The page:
What Should You Know?

The Bureau has noted an increase in the manufacturing, importation, advertising, and sale of two-way VHF/UHF radios that are not authorized in accordance with the Commission’s rules. Generally, electronic devices that intentionally emit radio waves are required to be certified by the FCC or an authorized third-party certification entity (Telecommunications Certification Body) prior to importation, advertising, sale, or use. Two-way VHF/UHF radios require FCC certification to show compliance with our rules, unless they qualify for a limited exception (see Amateur Radio Exception, below, and Federal government exception at footnote 4).

This certification requirement ensures that equipment complies with technical requirements to avoid causing interference to federal government operations, private licensed operations, and other authorized operations or equipment. Equipment that does not comply with the technical requirements cannot be certified and thus cannot be imported, advertised, sold, or used.

Amateur Radio Exception. There is one exception to this certification requirement: if a device is capable of operating only on frequencies that the FCC has allocated for use by Amateur Radio Service licensees, it does not require FCC equipment authorization,8 and an amateur licensee may use his or her license to operate such radios. However, many two-way radios that purport to operate on amateur frequencies also operate on frequencies that extend beyond the designated amateur frequency bands. If a two-way VHF/UHF radio is capable of operating outside of the amateur frequency bands, it cannot be imported, advertised, sold, or operated within the United States without an FCC equipment certification.

Even if a two-way VHF/UHF radio operates solely within the amateur frequencies, the operator is required to have an amateur license to operate the device and must otherwise comply with all applicable rules. The Bureau will take very seriously any reports of failures of two-way radio operators to comply with all relevant rules and requirements when using devices in the amateur bands.

What Happens If Manufacturers, Retailers, or Operators Do Not Comply with the FCC’s Rules?

Violators of the Commission’s marketing rules may be subject to the penalties authorized by the Communications Act, including, but not limited to, substantial monetary fines (up to $19,639 per day of marketing violations and up to $147,290 for an ongoing violation).

What Should You Do?

The FCC rules governing two-way VHF/UHF radios are designed to minimize interference to all authorized spectrum users, including important government and public safety operations. Manufacturers, importers, retailers, and radio operators should take the time to learn the FCC rules governing equipment authorization and comply with them. When manufacturing, importing, advertising or selling two-way radios and accessories that either are electronic or have electronic components, manufacturers, importers and marketers should ensure that such devices or components are properly certified and labeled as FCCcompliant and cannot be easily modified to operate outside its grant of certification. Prior to purchase or operation, individuals should ensure that a device is either labeled as FCC-compliant or operates solely within amateur frequencies.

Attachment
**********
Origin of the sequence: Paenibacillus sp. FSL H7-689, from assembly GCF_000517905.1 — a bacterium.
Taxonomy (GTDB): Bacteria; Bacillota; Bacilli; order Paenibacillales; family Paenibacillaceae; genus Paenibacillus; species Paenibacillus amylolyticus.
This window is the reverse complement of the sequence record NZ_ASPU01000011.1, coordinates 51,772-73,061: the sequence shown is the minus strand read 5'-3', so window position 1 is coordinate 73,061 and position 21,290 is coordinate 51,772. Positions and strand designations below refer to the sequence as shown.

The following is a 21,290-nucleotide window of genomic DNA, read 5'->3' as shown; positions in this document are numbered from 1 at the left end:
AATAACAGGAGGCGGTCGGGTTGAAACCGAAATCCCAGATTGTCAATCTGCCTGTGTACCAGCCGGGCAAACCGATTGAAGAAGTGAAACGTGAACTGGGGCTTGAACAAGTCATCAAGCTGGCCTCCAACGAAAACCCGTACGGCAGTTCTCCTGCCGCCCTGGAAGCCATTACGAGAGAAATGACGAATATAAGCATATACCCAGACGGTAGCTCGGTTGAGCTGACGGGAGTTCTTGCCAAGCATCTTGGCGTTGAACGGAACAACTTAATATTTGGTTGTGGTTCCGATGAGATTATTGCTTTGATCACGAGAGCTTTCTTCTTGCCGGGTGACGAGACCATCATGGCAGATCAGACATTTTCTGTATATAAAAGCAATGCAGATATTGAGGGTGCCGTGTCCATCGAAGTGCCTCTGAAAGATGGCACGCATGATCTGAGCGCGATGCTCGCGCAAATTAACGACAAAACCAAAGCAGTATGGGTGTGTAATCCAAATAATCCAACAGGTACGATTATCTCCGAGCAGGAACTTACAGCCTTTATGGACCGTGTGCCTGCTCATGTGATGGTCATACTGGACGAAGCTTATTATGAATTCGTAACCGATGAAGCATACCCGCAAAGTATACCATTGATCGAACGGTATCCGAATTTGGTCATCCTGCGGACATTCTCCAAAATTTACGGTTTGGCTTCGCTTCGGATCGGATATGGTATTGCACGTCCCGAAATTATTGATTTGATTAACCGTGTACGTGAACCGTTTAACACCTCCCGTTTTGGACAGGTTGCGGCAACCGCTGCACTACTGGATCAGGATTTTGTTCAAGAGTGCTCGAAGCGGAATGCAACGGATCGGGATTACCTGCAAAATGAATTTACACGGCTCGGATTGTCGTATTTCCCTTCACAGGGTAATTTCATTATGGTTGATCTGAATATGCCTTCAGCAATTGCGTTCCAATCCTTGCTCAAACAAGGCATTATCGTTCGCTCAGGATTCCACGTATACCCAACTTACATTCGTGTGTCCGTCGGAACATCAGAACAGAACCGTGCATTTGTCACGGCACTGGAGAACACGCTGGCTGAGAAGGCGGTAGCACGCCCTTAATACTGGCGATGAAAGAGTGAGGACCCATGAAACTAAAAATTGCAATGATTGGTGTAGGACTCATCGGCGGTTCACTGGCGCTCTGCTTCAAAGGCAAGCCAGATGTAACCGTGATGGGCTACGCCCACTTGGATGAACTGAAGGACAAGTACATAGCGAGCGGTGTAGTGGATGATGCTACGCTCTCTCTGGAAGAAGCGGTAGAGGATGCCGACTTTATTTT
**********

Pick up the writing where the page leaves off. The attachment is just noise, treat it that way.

Need more information? For additional information regarding equipment marketing and amateur radio rules, please visit the FCC website at https://www.fcc.gov/engineering-technology/laboratory-division/general/equipmentauthorization and https://www.fcc.gov/wireless/bureau-divisions/mobility-division/amateur-radio-service, respectively. Media inquiries should be directed to Will Wiquist at (202) 418-0509 or will.wiquist@fcc.gov.

To file a complaint, visit https://consumercomplaints.fcc.gov or call 1-888-CALL-FCC.

Click here to download the full advisory including footnotes (PDF).

I can’t imagine how many of these non-compliant HTs are floating around on the market. I’m guessing this could also affect the sale of used non-compliant radios–? I’m sure there are a number of amateur radio retailers that have a vast inventory of non-compliant radios that they can no longer sell, without potentially facing serious fines by the FCC.

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The Icom IC-7200 has been discontinued (yet again)

Many thanks to SWLing Post contributors Dave Zantow (N9EWO) and Larry W who both note that the IC-7200 has been discontinued once again by Icom. Universal Radio has even listed it as discontinued on their website and doesn’t appear to have any in new inventory.

You might recall that Icom discontinued the IC-7200 in early 2016 and re-introduced it exactly one year later in 2017.

I consider the IC-7200 to be one of the best general coverage transceivers for broadcast listening under $1,000 US. Used IC-7200s can be found for excellent prices–I’ve seen many at hamfests for $650 (like new) and much less.

Spotted at a local hamfest earlier this year: The IC-7200

It appears that GigaParts and Ham Radio Outlet still have the ‘7200 in stock and shipping for $749.95 US after rebates. Of course, you can also find them on eBay.